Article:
Resolving the puzzle: Banks say credit has not declined but small businesses say credit has contracted

James Wilcox of UCB tries to resolve the puzzle.

There is an apparent puzzle when you read views on US economy. Banks say credit growth has hardly declined. However companies say it has contracted like never before. With corporates, small business say they are badly effected. How does one resolve this puzzle?

Wilcox says answers lie in securitization market which has dried up post crisis. Small businesses rely indirectly on these markets as earlier banks would just sell small sector loans for securitization. Now this does not happen as there is no market to sell. Hence despite banks saying no decline, small firms feel the contraction.

Small businesses have long had less access to credit than large businesses. Large enterprises have traditionally been able to borrow both from banks and from the broader credit markets by issuing bonds, commercial paper, and other debt securities. By contrast, small businesses generally could not access these broader credit markets and were generally regarded as “bank dependent.” Small business lending was long the province of smaller community banks and finance companies. Small businesses tend to have less collateral, shorter track records, and less verifiable financial statements than large businesses. These financial market frictions may have impinged on smaller businesses’ borrowing, even from community banks.

Perhaps because of such frictions, small businesses often turn to sources other than banks and finance companies for credit. Federal Reserve surveys indicate that traditional bank loans substantially fund small businesses. But the surveys also show that small businesses rely heavily on other sources of funds, including personal and business credit cards; residential mortgages and home equity loans; and family and friends.

He sayssmall business loans are pooled with large business loans:

In contrast to the widespread securitization of consumer credit, securitized pools consisting solely of small business loans (SBLs) are relatively rare, perhaps because it is difficult to deal with the great heterogeneity in business loans and in the collateral that might be repossessed in the event that those loans default.

Despite the rarity of SBL pools, the growth of securitized markets has significantly increased access to credit for small businesses in several ways. First is through the securitization of consumer loans, which owners often use to fund small businesses. Another way is commercial real estate mortgages. Over the past two decades, the volume of commercial real estate mortgages pooled to create commercial mortgage-backed securities (CMBS) grew enormously. Although CMBS have been partly backed with pools that include commercial real estate mortgages owed by large businesses, these pools also came to include considerable volumes of mortgages owed by small businesses.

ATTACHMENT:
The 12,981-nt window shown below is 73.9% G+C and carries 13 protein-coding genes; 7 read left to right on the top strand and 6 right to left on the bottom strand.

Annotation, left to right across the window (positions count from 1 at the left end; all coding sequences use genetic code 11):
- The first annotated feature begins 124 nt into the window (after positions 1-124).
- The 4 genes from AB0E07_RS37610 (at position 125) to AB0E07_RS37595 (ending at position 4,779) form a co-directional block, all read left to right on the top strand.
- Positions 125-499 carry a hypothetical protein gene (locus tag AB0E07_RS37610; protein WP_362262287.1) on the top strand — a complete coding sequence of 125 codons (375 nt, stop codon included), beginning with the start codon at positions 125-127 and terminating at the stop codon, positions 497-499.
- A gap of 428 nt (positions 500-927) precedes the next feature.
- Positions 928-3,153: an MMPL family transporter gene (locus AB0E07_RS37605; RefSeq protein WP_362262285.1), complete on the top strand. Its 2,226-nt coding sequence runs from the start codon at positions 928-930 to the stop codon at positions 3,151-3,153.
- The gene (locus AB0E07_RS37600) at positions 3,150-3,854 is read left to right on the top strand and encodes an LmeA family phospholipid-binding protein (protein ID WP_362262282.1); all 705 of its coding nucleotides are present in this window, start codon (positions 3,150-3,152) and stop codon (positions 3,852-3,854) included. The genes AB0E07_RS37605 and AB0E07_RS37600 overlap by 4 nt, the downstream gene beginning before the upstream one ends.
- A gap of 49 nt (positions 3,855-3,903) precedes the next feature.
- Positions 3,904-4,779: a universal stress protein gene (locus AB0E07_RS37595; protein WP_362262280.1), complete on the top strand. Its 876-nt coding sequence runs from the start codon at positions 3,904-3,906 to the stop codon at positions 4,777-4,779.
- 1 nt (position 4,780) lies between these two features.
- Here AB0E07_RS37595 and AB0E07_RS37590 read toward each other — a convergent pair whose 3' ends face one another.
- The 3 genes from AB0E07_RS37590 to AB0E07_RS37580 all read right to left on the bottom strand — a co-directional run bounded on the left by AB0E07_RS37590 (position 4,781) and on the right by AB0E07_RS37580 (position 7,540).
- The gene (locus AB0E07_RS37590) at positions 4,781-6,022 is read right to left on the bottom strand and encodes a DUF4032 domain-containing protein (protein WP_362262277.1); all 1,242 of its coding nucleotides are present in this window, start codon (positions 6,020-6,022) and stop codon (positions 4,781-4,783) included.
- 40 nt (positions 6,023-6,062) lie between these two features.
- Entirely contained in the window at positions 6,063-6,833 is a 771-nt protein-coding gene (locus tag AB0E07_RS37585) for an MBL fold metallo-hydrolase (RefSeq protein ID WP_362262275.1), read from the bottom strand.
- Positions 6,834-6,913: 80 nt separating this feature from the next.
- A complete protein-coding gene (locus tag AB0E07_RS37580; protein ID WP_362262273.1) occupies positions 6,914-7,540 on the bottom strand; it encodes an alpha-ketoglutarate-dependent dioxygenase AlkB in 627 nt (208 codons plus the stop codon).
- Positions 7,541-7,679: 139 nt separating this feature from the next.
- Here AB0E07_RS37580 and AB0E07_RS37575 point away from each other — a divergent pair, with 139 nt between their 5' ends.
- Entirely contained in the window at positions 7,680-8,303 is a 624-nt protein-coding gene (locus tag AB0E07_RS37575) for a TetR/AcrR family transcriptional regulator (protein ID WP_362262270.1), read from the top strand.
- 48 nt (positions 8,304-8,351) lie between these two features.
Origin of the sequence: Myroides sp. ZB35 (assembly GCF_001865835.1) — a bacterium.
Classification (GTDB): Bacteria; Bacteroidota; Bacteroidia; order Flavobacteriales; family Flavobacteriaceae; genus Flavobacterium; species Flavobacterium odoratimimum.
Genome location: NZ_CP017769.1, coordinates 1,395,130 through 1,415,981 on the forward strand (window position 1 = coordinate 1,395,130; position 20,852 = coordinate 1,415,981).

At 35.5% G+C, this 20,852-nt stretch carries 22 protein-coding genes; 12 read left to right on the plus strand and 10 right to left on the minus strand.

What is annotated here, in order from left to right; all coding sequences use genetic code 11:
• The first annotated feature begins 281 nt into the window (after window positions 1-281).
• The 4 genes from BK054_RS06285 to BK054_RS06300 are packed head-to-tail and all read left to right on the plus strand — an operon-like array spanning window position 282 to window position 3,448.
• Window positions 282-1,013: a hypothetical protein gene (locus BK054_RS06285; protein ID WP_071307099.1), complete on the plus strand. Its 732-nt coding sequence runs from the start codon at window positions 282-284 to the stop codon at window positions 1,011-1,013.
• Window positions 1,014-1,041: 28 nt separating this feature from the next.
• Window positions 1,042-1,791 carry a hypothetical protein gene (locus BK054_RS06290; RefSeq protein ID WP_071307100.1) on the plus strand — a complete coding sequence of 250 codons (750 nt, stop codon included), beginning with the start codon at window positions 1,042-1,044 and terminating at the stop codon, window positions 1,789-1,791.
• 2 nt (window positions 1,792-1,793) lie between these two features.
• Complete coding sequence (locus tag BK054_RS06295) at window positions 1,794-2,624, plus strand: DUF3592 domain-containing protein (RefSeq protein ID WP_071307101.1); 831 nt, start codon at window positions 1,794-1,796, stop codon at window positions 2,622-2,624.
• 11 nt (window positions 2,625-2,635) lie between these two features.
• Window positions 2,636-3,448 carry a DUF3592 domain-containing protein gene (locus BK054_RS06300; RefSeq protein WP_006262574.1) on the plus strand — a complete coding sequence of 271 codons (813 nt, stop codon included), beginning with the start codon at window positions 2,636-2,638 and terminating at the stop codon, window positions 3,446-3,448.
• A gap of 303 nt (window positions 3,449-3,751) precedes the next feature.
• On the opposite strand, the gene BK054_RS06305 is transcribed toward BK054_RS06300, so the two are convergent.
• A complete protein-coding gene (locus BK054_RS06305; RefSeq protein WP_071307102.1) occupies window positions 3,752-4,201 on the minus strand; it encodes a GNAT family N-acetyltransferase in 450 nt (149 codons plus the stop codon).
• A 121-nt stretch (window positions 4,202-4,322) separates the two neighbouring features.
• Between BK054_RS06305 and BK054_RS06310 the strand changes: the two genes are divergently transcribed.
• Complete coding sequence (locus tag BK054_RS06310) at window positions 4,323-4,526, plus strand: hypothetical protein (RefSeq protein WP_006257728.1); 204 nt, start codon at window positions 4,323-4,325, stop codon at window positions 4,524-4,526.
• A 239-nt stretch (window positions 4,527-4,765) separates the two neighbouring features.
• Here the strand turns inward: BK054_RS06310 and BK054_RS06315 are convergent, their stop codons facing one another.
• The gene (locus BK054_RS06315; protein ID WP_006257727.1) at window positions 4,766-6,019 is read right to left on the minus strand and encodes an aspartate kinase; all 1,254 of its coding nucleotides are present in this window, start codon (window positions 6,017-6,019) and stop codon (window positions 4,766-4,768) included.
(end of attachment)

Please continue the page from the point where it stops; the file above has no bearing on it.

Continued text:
These pools were popular with buyers worldwide which pushed SBL as well.

Now, as the sec. market has dried, overall small businesses credit has declined as well. Banks on the other hand have increased lending to large and medium enterprises and hence not much decline in credit numbers.

Securitization and relationship lending may help answer an apparent puzzle. Why did banks and small businesses report that credit was so much tighter, while bank data showed relatively small declines in outstanding SBLs during the financial crisis? Fed surveys registered a record tightening of bank loan underwriting standards during the crisis and the National Federation of Independent Business recorded its lowest readings ever for loan availability. At the same time, bank small business loan portfolios shrank less than 2% in the year ending June 2009.

Part of the reason for this modest decline in business loans is that many businesses were able to draw upon existing lines of credit. However, another potential explanation may lie in the drastic decline in securitization. Although bank holdings of small business loans may have declined only modestly, the flow of new SBL securitizations declined sharply. Thus, the virtually complete cessation of securitization during the crisis importantly reduced credit supplied to small businesses, even though banks initially continued to hold almost the same volume of small business loans.

Hmmm. therefore old loans remain but new ones have not really happened because of sec. market

What are the lessons?

Recognition of the particular vulnerabilities of small business to financial crises is vital if we are to develop effective credit maintenance policies, such as public loan guarantees.

Public loan guarantees?? Interesting…

How the world is increasingly moving to lessons which were just rejected outrightly earlier..

One Response to “Resolving the puzzle: Banks say credit has not declined but small businesses say credit has contracted”

  1. Forbrukslånuten sikkerhet Says:

    Forbrukslånuten sikkerhet…

    Resolving the puzzle: Banks say credit has not declined but small businesses say credit has contracted « Mostly Economics…

Leave a Reply

Fill in your details below or click an icon to log in: Logo

You are commenting using your account. Log Out /  Change )

Twitter picture

You are commenting using your Twitter account. Log Out /  Change )

Facebook photo

You are commenting using your Facebook account. Log Out /  Change )

Connecting to %s

This site uses Akismet to reduce spam. Learn how your comment data is processed.

%d bloggers like this: